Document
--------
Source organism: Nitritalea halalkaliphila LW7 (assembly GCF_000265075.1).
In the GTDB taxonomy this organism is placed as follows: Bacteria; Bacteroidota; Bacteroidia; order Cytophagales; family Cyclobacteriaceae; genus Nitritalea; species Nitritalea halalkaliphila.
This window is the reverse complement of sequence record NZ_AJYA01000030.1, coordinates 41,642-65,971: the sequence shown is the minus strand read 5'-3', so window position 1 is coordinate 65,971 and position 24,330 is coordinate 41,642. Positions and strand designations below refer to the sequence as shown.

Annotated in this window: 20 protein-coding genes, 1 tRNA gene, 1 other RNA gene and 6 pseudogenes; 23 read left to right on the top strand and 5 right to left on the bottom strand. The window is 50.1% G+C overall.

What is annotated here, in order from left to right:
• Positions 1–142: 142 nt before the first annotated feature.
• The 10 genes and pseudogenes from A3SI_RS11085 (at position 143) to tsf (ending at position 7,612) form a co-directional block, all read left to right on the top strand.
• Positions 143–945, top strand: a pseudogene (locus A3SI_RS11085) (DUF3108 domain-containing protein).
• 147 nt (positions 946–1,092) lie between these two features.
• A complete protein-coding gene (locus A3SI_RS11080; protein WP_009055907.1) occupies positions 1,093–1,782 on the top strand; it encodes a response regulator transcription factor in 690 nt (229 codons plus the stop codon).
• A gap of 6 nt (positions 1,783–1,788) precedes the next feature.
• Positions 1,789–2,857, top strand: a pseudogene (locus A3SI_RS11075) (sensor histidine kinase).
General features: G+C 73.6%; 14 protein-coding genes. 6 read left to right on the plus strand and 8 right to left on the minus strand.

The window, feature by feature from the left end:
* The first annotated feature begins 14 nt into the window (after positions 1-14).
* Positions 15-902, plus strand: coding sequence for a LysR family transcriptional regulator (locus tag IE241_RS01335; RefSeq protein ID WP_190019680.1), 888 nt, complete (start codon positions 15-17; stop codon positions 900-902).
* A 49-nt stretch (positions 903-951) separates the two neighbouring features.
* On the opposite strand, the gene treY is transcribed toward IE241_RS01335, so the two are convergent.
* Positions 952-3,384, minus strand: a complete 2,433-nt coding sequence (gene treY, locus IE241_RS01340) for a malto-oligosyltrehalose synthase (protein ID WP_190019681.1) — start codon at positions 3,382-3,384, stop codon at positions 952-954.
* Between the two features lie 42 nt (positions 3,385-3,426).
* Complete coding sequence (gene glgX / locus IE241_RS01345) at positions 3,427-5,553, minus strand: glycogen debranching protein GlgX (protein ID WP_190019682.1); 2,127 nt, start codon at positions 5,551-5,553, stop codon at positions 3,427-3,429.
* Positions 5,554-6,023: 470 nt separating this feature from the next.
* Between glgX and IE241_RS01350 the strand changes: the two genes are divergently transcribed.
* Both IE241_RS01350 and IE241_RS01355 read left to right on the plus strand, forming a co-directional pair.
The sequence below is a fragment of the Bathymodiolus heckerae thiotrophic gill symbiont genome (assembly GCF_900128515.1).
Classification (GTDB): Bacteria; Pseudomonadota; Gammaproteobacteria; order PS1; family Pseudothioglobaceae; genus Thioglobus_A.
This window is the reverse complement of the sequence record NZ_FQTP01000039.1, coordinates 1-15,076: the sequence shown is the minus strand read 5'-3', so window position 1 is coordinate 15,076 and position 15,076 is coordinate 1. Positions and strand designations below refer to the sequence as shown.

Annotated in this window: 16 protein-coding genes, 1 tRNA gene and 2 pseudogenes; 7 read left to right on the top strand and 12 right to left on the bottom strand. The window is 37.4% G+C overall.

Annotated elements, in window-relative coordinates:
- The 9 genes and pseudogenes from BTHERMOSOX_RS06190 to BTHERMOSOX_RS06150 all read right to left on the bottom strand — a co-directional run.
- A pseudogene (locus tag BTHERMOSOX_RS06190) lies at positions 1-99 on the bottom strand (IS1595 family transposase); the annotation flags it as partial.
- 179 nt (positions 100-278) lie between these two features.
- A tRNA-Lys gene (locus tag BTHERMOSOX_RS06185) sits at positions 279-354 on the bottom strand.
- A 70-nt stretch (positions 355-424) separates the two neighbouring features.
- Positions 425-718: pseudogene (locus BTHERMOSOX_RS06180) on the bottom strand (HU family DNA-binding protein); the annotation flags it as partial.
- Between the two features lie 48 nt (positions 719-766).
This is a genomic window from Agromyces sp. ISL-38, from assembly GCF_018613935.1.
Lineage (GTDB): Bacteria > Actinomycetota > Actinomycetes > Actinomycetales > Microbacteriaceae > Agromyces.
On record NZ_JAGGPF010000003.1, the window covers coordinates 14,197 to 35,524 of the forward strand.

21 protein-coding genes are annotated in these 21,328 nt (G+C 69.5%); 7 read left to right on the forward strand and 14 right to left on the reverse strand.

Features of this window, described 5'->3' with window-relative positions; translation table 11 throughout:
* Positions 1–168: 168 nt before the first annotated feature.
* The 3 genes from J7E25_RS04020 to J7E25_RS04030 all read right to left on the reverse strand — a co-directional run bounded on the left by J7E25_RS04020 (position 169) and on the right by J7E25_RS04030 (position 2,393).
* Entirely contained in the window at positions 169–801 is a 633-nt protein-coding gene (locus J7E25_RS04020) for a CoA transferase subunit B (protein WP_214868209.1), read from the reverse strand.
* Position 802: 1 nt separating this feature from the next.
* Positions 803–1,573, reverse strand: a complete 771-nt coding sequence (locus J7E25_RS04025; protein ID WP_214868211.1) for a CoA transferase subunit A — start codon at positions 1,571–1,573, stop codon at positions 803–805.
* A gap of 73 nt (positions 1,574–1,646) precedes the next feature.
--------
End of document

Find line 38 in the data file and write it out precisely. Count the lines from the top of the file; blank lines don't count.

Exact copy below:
Lineage (GTDB): Bacteria > Actinomycetota > Actinomycetes > Actinomycetales > Microbacteriaceae > Agromyces.